Fish activity is also different
at this time of year. Largemouth bass begin to form larger schools and start
feeding voraciously. Northern pike move in from larger schools where they were
feeding in deep open-water locations, and actively cruise weed flats. And
walleyes shake off their summer lethargy and begin to enter shallower feeding
This sets the stage for all kinds
of fishing. These fish are in a process of transition also. These
conditions work together to create one of the year's peak fishing times. It's
as if the game fish suddenly realize the long winter is approaching and know
they have to chow down in preparation for the hard times ahead. The most
important aspect is that all of this will occur before the colors really form
on the trees.
This period is not identifiable
with a specific weather occurrence. This time of the year comes as the trees
start to show a sign of ending of the summer and just before the major frost
starts to blanket the ground. The dramatic changes are going on under water,
but on the land the clues are much more subtle.
The best example of how I
stumbled onto this was on a late October evening. Fishing had been poor for
about three weeks and it didn't seem this evening would be any different than
the previous ones. As I motored across the lake I noticed from my Lowrance
depth finder that the water temperature had fallen from the low 60's to the
mid 50's. I didn't give it much thought, but what I didn't realize is that
this was enough to start the fish on their fall transitional patterns. I
motored over to a small point where I had caught a few walleyes during the
summer months and I cast out my Lindy Rig tipped with a minnow
As the splash subsided I felt
that familiar tug on the line and I quickly set the hook. I reeled in a nice
two pound walleye. Since the fishing hadn't been fast and furious over the
last two weeks and the family was interested in eating a few fish before
winter set in I decided to keep this walleye. I unhooked the walleye and
put him in my livewell. I hooked up the minnow again, because it wasn't too
badly destroyed and cast to the exact same spot. Just like the first cast as
the splash subsided I hooked another walleye.
In the next fifteen minutes I
caught 10 walleyes in this exact same spot releasing all but four for dinner.
These fish were aggressive, if one walleye got off another latched onto the
bait and I used the same minnow two or three times. It really didn't seem to
matter what condition the minnow was in; they just kept hammering the jig and
minnow combination. The key here is I added bulk and live bait to my jig
The subtle difference was the
water temperature and the structure that they related to. The fish congregated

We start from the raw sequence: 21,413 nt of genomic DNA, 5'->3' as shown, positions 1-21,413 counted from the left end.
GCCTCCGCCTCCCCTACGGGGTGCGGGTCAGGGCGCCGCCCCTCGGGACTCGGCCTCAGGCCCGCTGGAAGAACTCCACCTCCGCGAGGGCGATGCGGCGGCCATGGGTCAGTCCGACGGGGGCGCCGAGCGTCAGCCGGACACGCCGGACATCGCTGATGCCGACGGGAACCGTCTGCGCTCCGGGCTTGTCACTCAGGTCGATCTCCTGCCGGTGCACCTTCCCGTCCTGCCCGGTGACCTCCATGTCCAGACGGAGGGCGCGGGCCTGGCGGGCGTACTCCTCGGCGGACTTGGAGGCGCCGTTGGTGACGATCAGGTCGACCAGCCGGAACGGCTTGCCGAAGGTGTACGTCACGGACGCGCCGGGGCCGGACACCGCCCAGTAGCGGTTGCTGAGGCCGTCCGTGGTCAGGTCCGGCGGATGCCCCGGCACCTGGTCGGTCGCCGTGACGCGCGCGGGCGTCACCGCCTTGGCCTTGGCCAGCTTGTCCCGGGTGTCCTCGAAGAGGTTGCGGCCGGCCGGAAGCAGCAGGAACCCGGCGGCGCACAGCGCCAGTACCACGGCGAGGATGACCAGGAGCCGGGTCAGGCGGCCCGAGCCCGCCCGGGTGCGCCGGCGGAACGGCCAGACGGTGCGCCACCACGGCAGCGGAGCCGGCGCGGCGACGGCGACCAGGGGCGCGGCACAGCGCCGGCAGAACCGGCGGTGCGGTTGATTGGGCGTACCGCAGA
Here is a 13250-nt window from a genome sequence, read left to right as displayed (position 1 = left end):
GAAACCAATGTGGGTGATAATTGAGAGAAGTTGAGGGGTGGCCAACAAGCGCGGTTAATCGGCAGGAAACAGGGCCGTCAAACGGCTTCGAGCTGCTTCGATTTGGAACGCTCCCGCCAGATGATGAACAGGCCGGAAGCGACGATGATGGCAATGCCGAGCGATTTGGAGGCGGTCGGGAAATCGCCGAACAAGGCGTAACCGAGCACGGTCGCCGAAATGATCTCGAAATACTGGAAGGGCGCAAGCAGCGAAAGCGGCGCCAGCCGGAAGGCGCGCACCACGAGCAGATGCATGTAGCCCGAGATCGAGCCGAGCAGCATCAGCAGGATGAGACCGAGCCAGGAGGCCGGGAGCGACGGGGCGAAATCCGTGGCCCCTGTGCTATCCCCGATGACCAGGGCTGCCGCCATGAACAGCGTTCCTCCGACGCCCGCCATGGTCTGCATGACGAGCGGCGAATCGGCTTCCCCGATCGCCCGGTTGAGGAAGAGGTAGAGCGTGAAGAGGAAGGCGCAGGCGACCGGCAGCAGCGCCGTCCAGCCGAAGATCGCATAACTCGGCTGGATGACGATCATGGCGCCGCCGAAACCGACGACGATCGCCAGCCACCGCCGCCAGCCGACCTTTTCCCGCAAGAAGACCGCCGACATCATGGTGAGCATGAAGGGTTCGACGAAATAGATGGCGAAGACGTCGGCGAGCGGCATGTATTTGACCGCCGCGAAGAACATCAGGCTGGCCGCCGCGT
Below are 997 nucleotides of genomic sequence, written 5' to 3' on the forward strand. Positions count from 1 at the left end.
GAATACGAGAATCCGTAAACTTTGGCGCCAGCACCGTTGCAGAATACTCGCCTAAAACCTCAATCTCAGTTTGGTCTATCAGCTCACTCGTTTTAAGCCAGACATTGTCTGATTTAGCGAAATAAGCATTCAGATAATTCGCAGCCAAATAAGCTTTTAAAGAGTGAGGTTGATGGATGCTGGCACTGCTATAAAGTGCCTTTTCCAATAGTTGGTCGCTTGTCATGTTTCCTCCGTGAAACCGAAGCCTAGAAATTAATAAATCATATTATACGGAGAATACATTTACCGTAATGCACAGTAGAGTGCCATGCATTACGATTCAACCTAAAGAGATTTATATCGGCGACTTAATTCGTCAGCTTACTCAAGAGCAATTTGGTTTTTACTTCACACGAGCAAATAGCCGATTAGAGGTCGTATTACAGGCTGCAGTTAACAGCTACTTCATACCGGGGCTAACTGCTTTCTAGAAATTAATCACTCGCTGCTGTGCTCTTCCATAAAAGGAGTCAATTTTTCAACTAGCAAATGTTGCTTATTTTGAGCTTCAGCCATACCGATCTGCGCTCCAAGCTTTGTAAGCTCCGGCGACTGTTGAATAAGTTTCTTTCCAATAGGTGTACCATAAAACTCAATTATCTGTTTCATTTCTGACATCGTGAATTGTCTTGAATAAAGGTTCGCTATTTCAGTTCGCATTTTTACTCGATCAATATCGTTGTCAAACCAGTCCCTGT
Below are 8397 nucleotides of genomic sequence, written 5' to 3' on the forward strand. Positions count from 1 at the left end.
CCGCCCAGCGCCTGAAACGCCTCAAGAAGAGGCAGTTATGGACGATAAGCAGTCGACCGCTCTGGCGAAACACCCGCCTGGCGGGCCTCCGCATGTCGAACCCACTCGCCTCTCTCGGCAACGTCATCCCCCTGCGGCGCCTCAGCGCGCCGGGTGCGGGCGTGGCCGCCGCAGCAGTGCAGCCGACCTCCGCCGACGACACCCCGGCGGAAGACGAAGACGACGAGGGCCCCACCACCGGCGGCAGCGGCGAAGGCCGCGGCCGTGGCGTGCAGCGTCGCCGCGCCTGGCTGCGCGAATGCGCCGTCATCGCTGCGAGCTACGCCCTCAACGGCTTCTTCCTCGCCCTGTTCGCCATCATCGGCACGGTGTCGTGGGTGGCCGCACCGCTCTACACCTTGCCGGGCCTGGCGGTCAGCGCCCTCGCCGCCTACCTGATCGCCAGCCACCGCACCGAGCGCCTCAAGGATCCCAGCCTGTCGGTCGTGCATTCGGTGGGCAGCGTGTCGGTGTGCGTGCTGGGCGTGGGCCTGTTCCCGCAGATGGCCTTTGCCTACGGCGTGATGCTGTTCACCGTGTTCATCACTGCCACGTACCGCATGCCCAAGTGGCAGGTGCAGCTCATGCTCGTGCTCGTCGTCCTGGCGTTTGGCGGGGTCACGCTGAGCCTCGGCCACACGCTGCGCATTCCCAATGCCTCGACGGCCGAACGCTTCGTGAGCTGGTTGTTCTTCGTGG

in this area to feed and fatten up for the beginning of the autumn season.
They came together to hunt in schools and possibly to move into deeper water
as the season started to progress.
Just because this time of year
offers excellent fishing, that doesn't mean you're going to succeed every
time. First of all you have to find the fish and an excellent tool for that is
the live bait rig.
The key to live-bait rigging is a
slow, meticulous presentation. Terminal tackle for a live bait rig usually
includes a walking sinker threaded onto the line on top of a barrel swivel.
Keep the sinker weight as light as possible, yet heavy enough to let you feel
the weight along the bottom. Usually 1/4 to 1/2-ounce sinkers should be
adequate for early-season fishing.
From the opposite end of the
swivel I run a 2 to 4 foot snell of 6 to 8 pound test monofilament. Adjust the
distance of your live-bait rig from the bottom according to water clarity. In
stained water the fish will be tight to the bottom so the rig should run
closer to the bottom. Just the opposite frequently holds true in clear water.
I prefer to use the Lindy Rig in
this case because it allows me the versatility of getting the live bait right
in the face of suspended walleyes. A plain VMC, hook or the colored hooks are
great, usually number 6 or number 8 finishes off the rig except for the bait.
Let the fish show you, which form
of live bait to use. A general rule is to use smaller minnows in the spring
and larger minnows in the fall, with leeches and nightcrawlers being most
productive in the warmer months of summer. However, I've found that walleyes
don't always adhere to the rules. I like to have a complete selection of bait
in the boat with me whenever I go fishing.
I've had plenty of experiences
that saw mid-summer walleyes attacking minnows and early spring walleyes
showing a preference to crawlers.
Walleyes often take minnows
lightly, and will sometimes nibble at the tail of the night crawler like a
small perch does. These slow biters have to be given time to get the bait into
their mouths so that the hook can do itís job.
That's the reason for the Lindy
slip sinker, it allows you to feed line to the fish. Most anglers use
open-face Shimano spinning reels for live bait rigging. They backtroll, with
the bail open and the line caught under the index finger of their rod hand.
When they feel a bite, they simultaneously point the rod tip back toward the
fish and straighten their finger, allowing line to run freely off the spool.
After anywhere from 3 to 30 seconds depending on how aggressive the fish are,
reel up the slack line quickly until they feel the weight of the fish. They
then snap the rod back with authority and hoist another walleye into the boat.
This is the time of the year
walleyes are feeding up for the winter months. All you have to do is be on the
water when they decide to feed and you will get some trophy walleyes.